There’s government money around for poorer bits of the UK and Thanet has the chance to get hold of some of it. Lucky us. Somehow it’s been decided that Ramsgate will probably get a big chunk of the Thanet allocation.
But how is it to be spent?
You won’t be surprised to learn that consultants have been called in to help. I mean, nobody local could possibly have the skills to talk to fellow residents and ask them what they want.
I went to the first drop in, which was about accessibility for disabled people. It was all a bit last minute as Access Thanet, our local disability campaign group, only heard about it from a member in Margate, but being disabled we do have time for afternoon meetings, so two of us went along. As far as I could see there were nine people altogether, five people with disabilities or carers of disabled people, three consultants and councillor.
This initiative is called “levelling up”.
Unfortunately one of the group of disabled people thought that “levelling up” meant that literally – as in flattening Thanet. This would be ideal for anyone in a wheelchair or who finds steps difficult. But no! It means working out how we deprived areas can get to the same level of prosperity as more affluent regions.
But we had the ear of the consultants so we ploughed on.
We had lots of complaints and lots of good ideas. For wheelchair users, our streets are full of potholes, narrow pavements and a terrible lack of dropped kerbs, or broken dropped kerbs. One contributor had been tipped out of her wheelchair with a dropped kerb that had crumbled and become a pothole. She thought that a very simple measure would be to give each dropped kerb a number so damaged or blocked ones could be reported.
Dropped kerbs are very controversial in the world of disability. Wheelchairs can’t climb kerbs or steps anywhere. So, crossing roads becomes impossible if there are no dropped kerbs on each side. Same problem for anyone with a baby in a pushchair. But an adult in a powered wheelchair is a much heavier proposition, and is probably in the wheelchair because their bones are painful or vulnerable, or in the wrong place. So any shaking or bumping on obstructions, is very unwelcome.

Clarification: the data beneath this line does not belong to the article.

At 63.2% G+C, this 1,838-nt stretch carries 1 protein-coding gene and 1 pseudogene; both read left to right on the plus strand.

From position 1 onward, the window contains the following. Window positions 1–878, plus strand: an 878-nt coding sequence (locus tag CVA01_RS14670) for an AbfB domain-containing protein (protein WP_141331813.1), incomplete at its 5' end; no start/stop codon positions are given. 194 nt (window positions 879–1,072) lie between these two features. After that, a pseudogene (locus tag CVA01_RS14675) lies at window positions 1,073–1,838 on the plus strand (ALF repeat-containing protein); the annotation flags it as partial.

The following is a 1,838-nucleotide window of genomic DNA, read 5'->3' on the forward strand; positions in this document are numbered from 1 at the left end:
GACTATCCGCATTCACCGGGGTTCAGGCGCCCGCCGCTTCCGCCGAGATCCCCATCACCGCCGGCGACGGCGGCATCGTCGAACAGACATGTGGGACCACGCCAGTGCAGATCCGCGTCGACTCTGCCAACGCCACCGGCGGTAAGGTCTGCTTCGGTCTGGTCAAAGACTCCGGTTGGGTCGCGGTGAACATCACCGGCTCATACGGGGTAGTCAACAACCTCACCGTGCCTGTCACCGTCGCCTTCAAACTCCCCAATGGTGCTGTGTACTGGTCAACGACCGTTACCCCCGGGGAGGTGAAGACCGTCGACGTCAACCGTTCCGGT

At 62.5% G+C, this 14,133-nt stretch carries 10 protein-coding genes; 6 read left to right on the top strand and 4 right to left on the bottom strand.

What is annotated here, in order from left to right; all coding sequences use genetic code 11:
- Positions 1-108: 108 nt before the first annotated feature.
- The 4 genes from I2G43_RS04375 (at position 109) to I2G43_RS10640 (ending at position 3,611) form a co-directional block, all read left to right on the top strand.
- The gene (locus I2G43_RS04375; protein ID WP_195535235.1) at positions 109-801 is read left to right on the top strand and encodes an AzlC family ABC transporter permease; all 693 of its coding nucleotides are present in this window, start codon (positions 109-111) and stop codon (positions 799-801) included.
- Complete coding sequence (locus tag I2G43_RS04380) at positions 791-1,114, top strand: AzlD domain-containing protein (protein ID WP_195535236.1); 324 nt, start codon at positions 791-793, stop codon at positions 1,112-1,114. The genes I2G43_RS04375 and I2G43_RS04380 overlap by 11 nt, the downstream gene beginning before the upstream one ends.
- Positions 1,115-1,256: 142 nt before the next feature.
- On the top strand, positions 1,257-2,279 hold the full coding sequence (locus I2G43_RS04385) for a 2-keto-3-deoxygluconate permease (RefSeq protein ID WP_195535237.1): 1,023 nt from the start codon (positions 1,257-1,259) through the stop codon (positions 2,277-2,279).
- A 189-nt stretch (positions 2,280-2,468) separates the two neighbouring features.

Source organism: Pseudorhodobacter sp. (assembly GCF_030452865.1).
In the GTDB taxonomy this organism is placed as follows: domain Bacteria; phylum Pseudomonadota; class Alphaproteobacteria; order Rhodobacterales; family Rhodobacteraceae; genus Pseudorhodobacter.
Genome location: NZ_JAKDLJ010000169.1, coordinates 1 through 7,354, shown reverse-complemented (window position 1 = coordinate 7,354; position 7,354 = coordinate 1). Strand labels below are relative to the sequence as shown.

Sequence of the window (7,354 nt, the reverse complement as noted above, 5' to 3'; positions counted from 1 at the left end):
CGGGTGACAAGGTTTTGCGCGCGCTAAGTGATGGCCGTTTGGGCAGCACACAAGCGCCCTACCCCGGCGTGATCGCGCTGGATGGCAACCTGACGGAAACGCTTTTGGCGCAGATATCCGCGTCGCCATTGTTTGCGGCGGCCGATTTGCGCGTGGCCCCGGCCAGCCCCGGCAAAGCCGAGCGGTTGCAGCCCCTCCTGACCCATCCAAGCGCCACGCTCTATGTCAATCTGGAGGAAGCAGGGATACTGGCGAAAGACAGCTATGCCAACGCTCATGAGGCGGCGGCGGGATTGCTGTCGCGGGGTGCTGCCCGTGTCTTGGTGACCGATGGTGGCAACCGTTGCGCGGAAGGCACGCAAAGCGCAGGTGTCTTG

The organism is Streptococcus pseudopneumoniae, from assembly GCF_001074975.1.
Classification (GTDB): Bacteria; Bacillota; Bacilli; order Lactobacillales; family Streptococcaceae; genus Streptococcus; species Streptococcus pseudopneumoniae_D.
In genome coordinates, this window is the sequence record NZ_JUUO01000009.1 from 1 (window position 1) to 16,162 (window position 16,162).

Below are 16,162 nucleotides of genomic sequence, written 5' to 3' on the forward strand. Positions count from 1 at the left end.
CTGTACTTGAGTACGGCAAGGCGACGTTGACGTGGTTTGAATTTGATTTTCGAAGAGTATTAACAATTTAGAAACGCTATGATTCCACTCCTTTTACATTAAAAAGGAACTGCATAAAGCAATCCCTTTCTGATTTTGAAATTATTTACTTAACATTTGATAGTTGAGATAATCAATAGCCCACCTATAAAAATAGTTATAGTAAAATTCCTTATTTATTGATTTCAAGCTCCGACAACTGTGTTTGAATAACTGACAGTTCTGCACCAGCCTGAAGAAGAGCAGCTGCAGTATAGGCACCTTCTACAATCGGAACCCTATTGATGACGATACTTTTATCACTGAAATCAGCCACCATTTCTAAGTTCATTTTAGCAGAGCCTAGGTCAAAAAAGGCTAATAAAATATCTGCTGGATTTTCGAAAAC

Neither wheelchair users or stick users like cobbles, they shake us and trip us up and are generally a pain. And, as it turns out, it’s not even an historic feature of Thanet! People think they’re historic and picturesque but the pains, to me, much outweigh any picturesqueness.
Same with listed buildings. I was once told by a cafe that they couldn’t put in a handrail on the stairs to their basement section – where the toilets were – because the building was “listed”. I suggested answers, rope with attachments to the wall etc, but in my head I was vowing never to go again.
That’s what consultants need to take onboard: the disabled and elderly are a large potential market for Thanet and would flock here if they felt welcome.
We want access to our beaches, lifts that work, walkways across the sand, handrails into the sea so people who find walking hard or lose their balance easily can get into the waves. We’ve seen good infrastructure in European resorts, (even Turkey does it better than us) and we want it here.
Increased visitor numbers means more income for our towns. Make our transport, beaches and facilities accessible and welcoming for all ages and abilities and do a bit of real levelling up in our streets, and we won’t have to worry about being poor and deprived.
But what we suspect might happen is a lick of paint for shopfronts, a lot of lip service commitment to consulting disabled people for the future. And, almost certainly, lot of money spent on consultants.
Christine Tongue is a member of disability campaign group Access Thanet